måndag 18 april 2016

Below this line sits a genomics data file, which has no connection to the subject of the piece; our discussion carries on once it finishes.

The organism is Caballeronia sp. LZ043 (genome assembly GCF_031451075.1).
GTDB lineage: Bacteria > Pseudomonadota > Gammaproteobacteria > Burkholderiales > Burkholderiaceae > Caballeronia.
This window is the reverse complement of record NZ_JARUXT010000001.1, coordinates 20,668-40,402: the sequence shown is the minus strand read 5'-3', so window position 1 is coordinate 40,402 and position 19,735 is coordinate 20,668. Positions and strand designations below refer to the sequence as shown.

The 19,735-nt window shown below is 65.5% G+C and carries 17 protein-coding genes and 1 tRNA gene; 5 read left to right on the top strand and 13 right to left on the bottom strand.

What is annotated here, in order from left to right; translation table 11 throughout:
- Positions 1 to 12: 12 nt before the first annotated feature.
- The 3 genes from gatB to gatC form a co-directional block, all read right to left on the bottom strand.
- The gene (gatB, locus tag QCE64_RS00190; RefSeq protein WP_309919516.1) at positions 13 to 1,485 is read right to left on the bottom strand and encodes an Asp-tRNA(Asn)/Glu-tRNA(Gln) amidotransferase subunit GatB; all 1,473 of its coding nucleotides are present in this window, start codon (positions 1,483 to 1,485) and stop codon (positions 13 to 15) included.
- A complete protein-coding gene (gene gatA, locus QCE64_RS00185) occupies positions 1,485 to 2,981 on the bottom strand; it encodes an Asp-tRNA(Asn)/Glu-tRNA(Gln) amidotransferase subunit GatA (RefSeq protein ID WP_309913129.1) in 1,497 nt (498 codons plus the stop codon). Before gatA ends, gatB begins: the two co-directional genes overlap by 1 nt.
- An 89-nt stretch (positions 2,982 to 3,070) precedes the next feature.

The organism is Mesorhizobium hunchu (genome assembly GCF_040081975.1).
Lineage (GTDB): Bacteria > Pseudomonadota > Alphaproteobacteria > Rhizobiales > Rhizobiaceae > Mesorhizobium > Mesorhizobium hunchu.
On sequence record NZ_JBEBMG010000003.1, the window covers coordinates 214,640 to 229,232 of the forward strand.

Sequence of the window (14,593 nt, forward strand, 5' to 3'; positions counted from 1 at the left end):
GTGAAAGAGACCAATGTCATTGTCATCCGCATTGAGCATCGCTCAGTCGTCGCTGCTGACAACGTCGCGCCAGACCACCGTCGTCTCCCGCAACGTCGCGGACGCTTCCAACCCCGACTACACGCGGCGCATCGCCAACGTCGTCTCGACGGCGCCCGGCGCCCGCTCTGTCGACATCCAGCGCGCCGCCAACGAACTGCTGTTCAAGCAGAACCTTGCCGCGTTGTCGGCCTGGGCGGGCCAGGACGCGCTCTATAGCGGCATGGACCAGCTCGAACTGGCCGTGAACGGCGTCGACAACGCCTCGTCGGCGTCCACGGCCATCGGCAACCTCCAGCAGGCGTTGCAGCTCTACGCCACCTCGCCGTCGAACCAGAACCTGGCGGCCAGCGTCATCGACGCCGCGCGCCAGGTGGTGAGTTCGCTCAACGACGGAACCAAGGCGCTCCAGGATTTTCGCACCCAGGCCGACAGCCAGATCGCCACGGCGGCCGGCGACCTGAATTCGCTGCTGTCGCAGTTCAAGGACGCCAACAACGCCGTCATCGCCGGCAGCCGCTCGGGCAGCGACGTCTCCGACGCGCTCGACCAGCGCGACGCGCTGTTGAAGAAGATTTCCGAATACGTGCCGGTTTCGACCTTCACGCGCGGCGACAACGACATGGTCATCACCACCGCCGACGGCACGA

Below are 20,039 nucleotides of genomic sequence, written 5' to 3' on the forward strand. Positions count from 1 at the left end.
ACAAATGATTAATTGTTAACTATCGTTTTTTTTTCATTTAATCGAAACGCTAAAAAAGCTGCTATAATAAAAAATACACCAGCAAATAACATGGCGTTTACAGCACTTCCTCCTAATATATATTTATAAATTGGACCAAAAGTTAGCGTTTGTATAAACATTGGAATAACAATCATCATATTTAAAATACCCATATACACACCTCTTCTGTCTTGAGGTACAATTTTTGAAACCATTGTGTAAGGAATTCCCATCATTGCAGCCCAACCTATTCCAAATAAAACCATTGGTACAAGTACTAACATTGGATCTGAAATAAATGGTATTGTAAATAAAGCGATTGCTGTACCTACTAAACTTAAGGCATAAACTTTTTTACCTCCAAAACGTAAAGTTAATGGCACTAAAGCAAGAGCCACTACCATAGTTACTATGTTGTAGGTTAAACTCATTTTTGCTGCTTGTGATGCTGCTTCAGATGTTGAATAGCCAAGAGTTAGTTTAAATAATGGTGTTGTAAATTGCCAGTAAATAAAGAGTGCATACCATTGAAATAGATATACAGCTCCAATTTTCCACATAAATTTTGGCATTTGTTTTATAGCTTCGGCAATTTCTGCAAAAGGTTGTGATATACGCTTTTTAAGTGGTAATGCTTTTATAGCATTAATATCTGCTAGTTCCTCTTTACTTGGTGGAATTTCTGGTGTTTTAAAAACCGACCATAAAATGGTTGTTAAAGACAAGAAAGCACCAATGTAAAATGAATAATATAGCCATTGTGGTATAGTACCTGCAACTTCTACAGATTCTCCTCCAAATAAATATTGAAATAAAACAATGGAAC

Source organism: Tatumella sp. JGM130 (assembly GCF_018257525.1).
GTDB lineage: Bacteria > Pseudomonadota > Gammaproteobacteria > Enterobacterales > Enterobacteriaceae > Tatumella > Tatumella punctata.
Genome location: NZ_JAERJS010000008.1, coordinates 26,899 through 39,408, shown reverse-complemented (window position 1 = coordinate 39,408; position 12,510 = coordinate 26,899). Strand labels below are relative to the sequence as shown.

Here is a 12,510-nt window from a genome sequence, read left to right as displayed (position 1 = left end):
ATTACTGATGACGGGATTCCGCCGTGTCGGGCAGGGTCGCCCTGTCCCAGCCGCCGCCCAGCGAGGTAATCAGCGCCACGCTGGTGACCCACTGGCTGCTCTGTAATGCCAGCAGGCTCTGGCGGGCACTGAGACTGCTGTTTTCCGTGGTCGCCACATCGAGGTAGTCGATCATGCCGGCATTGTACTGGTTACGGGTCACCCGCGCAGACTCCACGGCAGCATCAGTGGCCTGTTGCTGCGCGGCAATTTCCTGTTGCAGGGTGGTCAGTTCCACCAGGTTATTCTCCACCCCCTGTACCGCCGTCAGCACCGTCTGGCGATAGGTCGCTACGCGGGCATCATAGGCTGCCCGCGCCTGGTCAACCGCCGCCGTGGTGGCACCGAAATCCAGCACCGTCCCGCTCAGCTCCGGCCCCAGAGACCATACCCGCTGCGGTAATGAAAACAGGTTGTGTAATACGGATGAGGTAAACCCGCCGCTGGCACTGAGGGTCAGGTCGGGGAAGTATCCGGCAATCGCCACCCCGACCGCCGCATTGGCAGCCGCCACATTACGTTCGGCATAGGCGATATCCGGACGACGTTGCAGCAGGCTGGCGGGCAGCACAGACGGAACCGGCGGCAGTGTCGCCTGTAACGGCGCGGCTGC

Often called Sandy Denny's first solo effort, but that's confusing in many ways. She had done solo stuff for Saga label in the sixties (see earlier posts) and since this emerged out of the collapsed recordings for "Fotheringay 2", with partly the same crew and two of the tracks - "Late November" and "John The Gun" - were slightly reworked leftovers from those sessions it could as well have been credited to the band. In spite of some uptempo portions I get a very wistful album, filled with melancholy and grief. Title track is a homage to her deceased sailor friend Paul Bamber and "Late November" built on a dream she had about former Fairport Convention drummer Martin Lamble, who died in a car crash 1969. I've seen some of the cuts on it have been called "fillers" and the whole album uneven, but I don't get that at all. Maybe the covers of Dylan's "Down In The Flood" or Charles Robins' "Let's Jump The Broomstick" isn't her finest moments, yet sung with so much feeling it fits. The traditional "Down By Black Waterside" beautiful and...I could go on homaging every single track, but you get the idea - I think it's a great album. Apart from band buddies there are contributions from US steel guitarist Buddy Emmons, bassist Tony Reeves (Colosseum, John Mayall) and drummer Gerry Conway (Steeleye Span, Pentangle) among others. Recordings were largely self-produced by Denny and the band with a sometimes unsmooth result. A couple of the recordings appears unbalanced or unadjusted, like rehersals or early takes, but that together with the excellent audio gives a transparency and closeness at least I find very connective. Issued and reissued on vinyl, cassette and CD through the years, some with bonus tracks. First US on A&M (SP-4317). Premiere UK had label as shown here, matt fold/out cover and custom blue island inner. (BRYF*) (FÄV*) (FÄHZ*)

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